Vegan Awareness Foundation
Vegan.org vegan certification logo.png
“Certified Vegan” Vegan.org - vegan product certification logo
Formation1995
Type501(c)(3) non-profit organization
94-3224024
FocusVeganism and vegan product certification
Location
Executive Director
Kristine Vandenberg
Websitevegan.org

The Vegan Awareness Foundation, also known as Vegan Action, is a 501(c)(3) non-profit organization[1] in Virginia, United States, and founded in 1995. Its declared goal is to help animals, the environment, and human health by educating the public about the benefits of a vegan lifestyle and encourage the spread of vegan food options through public outreach campaigns. One of the goals of Vegan Action is to create growth in the vegan marketplace and increase the availability of vegan products. They have introduced a logo to certify vegan products, vegan food options into schools nationwide, and ideas behind veganism.[2]

Activities and campaigns

Vegan certification

Since 2000, Vegan Action administers a "Certified Vegan" logo, which is a registered trademark applied to foods, clothing, cosmetics and other items that contain no animal products and are not tested on animals.[3] The logo is aimed at consumers interested in vegan products and helps vegans to shop without consulting ingredient lists. Since its introduction, the logo has been used by over 800 companies on thousands of products.

McVegan

Each year, Vegan Action helps people worldwide organize McVegan events, which involve passing out thousands of free vegan food samples and dietary information to the public. In 1995, McDonald's threatened to sue Vegan Action for trademark infringement over McVegan shirts which featured McDonald's well-known golden arches with the logo "McVegan. Billions and billions saved." Instead of backing down, Vegan Action enlisted pro-bono services from an intellectual property legal firm and developed a defense based on the First Amendment's protection of parody. The story was picked up by The Los Angeles Times,[4] San Francisco Examiner, Houston Chronicle, Chicago Tribune, the AP and UPI wires, National Public Radio, and four local television networks. After two weeks of widespread press, McDonald's backed down and formally withdrew their threat of legal action.[5]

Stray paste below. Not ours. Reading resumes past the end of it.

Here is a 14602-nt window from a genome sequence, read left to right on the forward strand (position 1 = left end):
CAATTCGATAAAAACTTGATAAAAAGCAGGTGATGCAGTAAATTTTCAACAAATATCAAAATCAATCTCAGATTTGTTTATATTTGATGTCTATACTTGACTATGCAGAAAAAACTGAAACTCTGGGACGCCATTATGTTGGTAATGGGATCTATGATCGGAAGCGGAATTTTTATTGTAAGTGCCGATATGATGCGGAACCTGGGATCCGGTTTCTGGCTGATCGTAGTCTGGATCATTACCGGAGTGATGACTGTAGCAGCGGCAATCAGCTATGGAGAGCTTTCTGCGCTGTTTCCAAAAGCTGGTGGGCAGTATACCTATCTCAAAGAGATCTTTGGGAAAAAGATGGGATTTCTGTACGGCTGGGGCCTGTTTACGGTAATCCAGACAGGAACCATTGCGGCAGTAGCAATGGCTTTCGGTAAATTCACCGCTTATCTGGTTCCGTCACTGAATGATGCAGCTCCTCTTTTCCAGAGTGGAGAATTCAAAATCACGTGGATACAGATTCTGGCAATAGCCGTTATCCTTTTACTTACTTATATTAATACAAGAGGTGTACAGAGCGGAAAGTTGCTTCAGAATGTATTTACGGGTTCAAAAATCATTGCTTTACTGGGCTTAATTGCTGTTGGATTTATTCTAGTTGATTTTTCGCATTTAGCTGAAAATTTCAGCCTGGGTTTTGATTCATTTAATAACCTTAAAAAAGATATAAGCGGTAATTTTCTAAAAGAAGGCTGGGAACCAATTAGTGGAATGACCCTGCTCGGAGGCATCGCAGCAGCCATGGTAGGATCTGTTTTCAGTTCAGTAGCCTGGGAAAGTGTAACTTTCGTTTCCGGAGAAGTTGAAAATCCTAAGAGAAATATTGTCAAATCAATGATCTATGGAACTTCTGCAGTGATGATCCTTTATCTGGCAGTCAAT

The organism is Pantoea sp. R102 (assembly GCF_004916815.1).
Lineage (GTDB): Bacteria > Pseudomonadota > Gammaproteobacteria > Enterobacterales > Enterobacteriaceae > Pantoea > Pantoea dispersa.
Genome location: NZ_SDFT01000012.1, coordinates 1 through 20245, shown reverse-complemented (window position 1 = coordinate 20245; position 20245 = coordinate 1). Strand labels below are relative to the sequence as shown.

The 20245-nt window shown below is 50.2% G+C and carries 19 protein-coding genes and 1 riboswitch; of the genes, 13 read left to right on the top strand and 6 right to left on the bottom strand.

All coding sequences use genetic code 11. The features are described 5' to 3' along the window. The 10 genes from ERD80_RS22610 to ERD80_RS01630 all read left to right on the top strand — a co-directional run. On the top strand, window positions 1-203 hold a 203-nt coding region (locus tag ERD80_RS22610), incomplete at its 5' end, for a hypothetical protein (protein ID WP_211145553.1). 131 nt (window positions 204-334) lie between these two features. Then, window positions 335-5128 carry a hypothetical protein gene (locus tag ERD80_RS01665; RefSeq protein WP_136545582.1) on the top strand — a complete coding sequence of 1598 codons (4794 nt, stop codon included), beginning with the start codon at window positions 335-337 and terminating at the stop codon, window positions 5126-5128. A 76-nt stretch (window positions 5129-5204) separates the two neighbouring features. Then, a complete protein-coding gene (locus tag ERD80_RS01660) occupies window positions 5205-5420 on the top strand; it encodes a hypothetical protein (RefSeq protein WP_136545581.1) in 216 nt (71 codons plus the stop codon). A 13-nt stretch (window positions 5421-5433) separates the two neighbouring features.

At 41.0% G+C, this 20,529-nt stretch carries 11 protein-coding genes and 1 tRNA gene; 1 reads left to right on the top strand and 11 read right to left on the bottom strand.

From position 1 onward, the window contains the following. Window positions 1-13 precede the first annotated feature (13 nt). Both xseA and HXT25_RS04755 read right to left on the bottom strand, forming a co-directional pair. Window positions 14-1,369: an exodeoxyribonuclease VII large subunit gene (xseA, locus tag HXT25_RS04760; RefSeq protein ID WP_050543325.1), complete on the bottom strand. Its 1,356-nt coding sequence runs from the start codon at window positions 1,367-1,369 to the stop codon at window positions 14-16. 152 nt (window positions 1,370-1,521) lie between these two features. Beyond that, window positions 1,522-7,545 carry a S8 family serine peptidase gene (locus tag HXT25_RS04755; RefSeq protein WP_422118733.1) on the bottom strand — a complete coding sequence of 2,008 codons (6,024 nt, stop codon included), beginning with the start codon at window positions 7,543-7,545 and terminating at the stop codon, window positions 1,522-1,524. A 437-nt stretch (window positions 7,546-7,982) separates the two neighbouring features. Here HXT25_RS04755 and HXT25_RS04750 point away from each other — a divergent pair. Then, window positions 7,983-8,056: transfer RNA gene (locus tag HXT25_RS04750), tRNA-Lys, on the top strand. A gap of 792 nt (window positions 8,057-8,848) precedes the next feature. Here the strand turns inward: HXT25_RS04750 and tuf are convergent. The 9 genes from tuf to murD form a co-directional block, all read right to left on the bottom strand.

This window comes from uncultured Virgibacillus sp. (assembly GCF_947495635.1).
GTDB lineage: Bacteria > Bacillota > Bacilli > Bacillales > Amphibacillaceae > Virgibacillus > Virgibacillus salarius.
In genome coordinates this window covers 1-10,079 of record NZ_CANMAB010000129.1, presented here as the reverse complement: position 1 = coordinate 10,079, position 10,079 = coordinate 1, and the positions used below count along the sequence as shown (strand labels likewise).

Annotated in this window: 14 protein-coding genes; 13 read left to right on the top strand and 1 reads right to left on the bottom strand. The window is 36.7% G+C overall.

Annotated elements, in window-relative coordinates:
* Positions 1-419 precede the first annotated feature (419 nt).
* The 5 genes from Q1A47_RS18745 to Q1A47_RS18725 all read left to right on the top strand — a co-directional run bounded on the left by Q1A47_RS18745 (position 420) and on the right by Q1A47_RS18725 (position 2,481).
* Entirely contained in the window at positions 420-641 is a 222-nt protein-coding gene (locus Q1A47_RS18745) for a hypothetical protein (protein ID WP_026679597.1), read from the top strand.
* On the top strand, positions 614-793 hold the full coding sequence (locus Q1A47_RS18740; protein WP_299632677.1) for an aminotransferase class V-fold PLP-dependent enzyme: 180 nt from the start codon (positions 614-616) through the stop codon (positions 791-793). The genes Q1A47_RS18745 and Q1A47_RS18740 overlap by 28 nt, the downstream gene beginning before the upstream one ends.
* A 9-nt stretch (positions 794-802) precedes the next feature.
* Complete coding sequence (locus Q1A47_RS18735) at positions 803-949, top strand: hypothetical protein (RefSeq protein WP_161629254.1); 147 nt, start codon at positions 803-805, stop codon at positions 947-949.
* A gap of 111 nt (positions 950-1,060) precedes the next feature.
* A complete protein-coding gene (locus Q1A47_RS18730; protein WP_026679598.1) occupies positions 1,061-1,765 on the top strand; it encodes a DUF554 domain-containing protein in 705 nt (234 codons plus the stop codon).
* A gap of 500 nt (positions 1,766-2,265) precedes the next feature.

Dorm food

Vegan Action has worked to help dozens of campus groups across the country bring vegan food options into their dorms. Their dorm food campaigns have made college life more convenient for vegan students while introducing thousands of other students to the possibilities of a vegan diet. Vegan Action began after a successful petition in 1994 at UC-Berkeley. Working with two campus groups, Students in Support of Animals and The Coalition of Students for Healthy Dorm Food, the Vegan Action founders circulated a petition for improved vegan food options, obtaining signatures from 1,200 dorm residents. The groups then met with dorm administrators, armed with the Physicians Committee for Responsible Medicine's Gold Plan, which supplies vegan recipes and nutritional information to food-service personnel, and other supportive material.[6]

Members

Board of Directors:[2]

Advisory Committee:[2]

See also

References

  1. ^ [1] Archived 2012-03-17 at the Wayback Machine
  2. ^ a b c "Vegan Action - We Certify Vegan Products". Vegan Action.
  3. ^ "Q&A with Krissi Vandenberg, executive director of Vegan Action". Richmond Times-Dispatch. Retrieved 2018-09-01.
  4. ^ MORRISON, PATT (19 January 1996). "Snapshots of life in the Golden State. : Whale Watchers Must Wait for Another Voting Season". Articles.latimes.com. Retrieved 22 January 2018.
  5. ^ "Chain: No beef with "McVegan' parody". Sfgate.com. Retrieved 22 January 2018.
  6. ^ Parr, Jan. Vegetarian Times. April, 1995.